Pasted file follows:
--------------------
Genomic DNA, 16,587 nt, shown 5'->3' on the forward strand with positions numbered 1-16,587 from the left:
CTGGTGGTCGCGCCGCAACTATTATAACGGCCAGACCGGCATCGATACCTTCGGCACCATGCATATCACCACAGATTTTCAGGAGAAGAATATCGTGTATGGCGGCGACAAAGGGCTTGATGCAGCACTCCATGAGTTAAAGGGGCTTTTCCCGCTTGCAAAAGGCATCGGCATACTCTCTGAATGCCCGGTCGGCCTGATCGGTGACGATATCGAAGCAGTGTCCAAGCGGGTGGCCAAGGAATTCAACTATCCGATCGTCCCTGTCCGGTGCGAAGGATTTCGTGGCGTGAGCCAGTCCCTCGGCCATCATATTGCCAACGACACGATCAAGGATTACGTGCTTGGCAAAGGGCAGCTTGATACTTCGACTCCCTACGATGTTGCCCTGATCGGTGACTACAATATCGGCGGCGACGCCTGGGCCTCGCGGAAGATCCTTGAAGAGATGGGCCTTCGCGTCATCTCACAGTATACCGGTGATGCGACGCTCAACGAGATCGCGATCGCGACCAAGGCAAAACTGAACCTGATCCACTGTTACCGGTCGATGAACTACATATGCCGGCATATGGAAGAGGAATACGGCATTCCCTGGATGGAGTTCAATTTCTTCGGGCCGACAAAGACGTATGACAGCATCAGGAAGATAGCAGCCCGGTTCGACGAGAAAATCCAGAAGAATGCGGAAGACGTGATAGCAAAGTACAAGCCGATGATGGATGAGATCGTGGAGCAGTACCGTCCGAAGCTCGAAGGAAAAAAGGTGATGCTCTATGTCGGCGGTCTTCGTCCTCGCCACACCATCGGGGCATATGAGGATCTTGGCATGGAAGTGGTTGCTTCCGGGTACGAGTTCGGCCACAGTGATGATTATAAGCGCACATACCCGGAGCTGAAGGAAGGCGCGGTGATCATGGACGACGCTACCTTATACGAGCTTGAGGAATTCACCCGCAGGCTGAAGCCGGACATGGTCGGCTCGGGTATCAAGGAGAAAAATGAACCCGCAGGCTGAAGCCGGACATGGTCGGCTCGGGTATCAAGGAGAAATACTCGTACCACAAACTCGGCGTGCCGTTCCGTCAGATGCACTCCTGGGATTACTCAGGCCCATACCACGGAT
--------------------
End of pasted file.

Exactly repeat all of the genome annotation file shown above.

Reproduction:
Genomic DNA, 16,587 nt, shown 5'->3' on the forward strand with positions numbered 1-16,587 from the left:
CTGGTGGTCGCGCCGCAACTATTATAACGGCCAGACCGGCATCGATACCTTCGGCACCATGCATATCACCACAGATTTTCAGGAGAAGAATATCGTGTATGGCGGCGACAAAGGGCTTGATGCAGCACTCCATGAGTTAAAGGGGCTTTTCCCGCTTGCAAAAGGCATCGGCATACTCTCTGAATGCCCGGTCGGCCTGATCGGTGACGATATCGAAGCAGTGTCCAAGCGGGTGGCCAAGGAATTCAACTATCCGATCGTCCCTGTCCGGTGCGAAGGATTTCGTGGCGTGAGCCAGTCCCTCGGCCATCATATTGCCAACGACACGATCAAGGATTACGTGCTTGGCAAAGGGCAGCTTGATACTTCGACTCCCTACGATGTTGCCCTGATCGGTGACTACAATATCGGCGGCGACGCCTGGGCCTCGCGGAAGATCCTTGAAGAGATGGGCCTTCGCGTCATCTCACAGTATACCGGTGATGCGACGCTCAACGAGATCGCGATCGCGACCAAGGCAAAACTGAACCTGATCCACTGTTACCGGTCGATGAACTACATATGCCGGCATATGGAAGAGGAATACGGCATTCCCTGGATGGAGTTCAATTTCTTCGGGCCGACAAAGACGTATGACAGCATCAGGAAGATAGCAGCCCGGTTCGACGAGAAAATCCAGAAGAATGCGGAAGACGTGATAGCAAAGTACAAGCCGATGATGGATGAGATCGTGGAGCAGTACCGTCCGAAGCTCGAAGGAAAAAAGGTGATGCTCTATGTCGGCGGTCTTCGTCCTCGCCACACCATCGGGGCATATGAGGATCTTGGCATGGAAGTGGTTGCTTCCGGGTACGAGTTCGGCCACAGTGATGATTATAAGCGCACATACCCGGAGCTGAAGGAAGGCGCGGTGATCATGGACGACGCTACCTTATACGAGCTTGAGGAATTCACCCGCAGGCTGAAGCCGGACATGGTCGGCTCGGGTATCAAGGAGAAAAATGAACCCGCAGGCTGAAGCCGGACATGGTCGGCTCGGGTATCAAGGAGAAATACTCGTACCACAAACTCGGCGTGCCGTTCCGTCAGATGCACTCCTGGGATTACTCAGGCCCATACCACGGAT